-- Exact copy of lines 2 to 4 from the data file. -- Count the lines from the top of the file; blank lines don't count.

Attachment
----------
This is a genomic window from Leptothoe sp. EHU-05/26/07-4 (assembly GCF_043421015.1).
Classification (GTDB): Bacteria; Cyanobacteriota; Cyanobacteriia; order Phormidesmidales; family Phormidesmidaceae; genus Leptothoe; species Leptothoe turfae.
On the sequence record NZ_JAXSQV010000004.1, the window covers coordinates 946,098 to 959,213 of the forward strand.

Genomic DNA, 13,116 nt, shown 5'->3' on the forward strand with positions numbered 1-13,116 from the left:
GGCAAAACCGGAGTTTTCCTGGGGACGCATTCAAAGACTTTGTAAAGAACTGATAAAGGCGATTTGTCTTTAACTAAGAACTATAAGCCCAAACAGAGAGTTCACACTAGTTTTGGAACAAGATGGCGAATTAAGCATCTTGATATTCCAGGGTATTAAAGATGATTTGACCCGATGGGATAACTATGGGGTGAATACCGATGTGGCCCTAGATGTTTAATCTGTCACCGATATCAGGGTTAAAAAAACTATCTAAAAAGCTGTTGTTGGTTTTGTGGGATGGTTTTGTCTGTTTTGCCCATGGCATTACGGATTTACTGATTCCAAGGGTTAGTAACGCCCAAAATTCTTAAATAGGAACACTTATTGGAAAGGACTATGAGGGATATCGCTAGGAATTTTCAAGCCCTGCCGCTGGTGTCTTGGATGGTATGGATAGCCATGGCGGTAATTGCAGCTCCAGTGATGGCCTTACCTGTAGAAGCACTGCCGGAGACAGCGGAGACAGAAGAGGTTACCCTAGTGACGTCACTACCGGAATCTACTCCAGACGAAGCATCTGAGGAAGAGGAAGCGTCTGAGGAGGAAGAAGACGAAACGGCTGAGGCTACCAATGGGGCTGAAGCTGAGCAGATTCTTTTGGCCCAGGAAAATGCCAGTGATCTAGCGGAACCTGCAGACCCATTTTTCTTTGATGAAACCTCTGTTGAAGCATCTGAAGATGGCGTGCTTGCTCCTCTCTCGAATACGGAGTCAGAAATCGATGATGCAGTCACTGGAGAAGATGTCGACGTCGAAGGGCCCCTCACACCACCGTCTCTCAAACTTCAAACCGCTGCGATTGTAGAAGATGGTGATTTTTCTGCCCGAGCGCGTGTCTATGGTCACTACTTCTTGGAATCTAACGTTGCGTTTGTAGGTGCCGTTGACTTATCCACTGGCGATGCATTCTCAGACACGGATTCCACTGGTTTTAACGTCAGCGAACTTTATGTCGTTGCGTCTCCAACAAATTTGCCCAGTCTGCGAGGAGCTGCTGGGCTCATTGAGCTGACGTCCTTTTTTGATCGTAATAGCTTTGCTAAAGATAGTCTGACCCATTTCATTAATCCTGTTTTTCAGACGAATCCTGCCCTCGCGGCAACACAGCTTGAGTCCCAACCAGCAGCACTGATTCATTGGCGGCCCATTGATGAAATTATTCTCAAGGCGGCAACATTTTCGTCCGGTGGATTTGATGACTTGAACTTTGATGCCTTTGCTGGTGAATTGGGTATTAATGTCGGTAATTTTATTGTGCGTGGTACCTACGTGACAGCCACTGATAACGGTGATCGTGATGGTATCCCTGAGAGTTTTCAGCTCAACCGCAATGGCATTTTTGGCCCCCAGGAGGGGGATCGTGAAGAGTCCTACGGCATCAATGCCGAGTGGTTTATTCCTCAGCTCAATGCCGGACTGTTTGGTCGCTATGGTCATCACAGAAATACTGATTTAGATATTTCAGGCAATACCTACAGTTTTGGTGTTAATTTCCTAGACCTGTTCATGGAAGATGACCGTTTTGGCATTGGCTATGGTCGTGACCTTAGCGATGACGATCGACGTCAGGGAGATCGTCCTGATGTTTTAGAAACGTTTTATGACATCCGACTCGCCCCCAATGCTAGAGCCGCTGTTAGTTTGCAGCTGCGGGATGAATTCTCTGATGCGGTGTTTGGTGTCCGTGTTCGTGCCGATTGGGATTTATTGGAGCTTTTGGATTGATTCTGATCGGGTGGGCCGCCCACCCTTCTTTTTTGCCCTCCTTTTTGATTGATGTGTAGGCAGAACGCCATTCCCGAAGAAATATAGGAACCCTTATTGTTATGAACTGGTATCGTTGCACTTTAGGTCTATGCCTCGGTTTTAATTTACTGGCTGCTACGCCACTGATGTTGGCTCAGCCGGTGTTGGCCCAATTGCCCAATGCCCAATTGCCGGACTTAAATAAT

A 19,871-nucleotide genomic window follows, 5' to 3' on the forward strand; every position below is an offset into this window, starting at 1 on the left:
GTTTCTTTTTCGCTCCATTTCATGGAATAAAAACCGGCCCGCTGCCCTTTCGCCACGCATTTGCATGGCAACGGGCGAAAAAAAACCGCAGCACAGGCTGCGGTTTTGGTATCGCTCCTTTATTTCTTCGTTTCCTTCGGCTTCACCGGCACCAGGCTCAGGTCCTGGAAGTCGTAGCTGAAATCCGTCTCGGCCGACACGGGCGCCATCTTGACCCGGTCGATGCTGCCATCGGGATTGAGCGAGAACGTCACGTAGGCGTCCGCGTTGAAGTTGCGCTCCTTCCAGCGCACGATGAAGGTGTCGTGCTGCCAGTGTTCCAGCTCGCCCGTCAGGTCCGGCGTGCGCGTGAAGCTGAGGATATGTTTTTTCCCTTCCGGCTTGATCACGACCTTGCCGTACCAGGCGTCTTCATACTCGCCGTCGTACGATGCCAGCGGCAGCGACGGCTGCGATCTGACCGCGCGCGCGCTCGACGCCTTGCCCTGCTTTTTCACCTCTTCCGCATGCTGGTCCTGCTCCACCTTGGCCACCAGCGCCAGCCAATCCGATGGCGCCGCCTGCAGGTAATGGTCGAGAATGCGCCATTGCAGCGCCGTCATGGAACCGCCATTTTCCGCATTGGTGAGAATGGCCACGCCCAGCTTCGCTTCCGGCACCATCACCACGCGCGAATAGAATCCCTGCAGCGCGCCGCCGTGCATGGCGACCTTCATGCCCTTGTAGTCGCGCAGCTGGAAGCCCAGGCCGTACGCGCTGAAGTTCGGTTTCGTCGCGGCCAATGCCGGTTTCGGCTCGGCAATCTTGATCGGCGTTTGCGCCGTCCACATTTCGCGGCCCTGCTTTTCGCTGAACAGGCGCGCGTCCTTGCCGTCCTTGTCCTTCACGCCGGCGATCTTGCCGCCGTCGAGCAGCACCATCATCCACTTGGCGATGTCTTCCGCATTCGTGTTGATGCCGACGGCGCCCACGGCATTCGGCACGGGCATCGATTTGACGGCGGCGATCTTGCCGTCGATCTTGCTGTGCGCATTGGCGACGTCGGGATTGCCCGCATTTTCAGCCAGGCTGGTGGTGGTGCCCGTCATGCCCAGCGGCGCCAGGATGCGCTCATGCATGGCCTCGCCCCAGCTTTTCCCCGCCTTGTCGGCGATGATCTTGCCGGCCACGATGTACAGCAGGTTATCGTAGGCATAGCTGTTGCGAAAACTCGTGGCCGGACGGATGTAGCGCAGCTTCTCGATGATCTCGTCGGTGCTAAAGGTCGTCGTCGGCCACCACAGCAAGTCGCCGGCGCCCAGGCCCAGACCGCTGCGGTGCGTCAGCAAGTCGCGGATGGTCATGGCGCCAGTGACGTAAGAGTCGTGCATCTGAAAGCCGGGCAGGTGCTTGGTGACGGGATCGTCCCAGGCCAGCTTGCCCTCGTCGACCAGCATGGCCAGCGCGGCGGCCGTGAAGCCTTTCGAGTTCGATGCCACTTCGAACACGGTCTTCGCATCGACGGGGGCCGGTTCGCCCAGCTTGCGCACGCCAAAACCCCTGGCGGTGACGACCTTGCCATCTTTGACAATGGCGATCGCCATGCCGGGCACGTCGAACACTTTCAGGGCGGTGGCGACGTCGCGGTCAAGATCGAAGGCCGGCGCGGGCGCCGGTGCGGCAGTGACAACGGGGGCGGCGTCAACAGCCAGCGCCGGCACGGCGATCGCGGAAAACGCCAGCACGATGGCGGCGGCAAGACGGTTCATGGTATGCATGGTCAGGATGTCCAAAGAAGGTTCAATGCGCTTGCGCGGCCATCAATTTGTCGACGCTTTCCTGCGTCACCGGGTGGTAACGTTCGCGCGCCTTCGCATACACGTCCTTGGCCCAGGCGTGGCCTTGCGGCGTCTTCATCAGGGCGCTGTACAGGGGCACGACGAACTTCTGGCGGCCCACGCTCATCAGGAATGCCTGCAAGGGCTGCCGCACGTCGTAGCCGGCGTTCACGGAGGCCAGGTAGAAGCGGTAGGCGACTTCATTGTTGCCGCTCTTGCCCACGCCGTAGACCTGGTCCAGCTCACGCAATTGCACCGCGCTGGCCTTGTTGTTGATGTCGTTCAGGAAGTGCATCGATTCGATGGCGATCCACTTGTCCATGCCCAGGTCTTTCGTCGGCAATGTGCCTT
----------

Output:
Classification (GTDB): Bacteria; Cyanobacteriota; Cyanobacteriia; order Phormidesmidales; family Phormidesmidaceae; genus Leptothoe; species Leptothoe turfae.
On the sequence record NZ_JAXSQV010000004.1, the window covers coordinates 946,098 to 959,213 of the forward strand.

Genomic DNA, 13,116 nt, shown 5'->3' on the forward strand with positions numbered 1-13,116 from the left: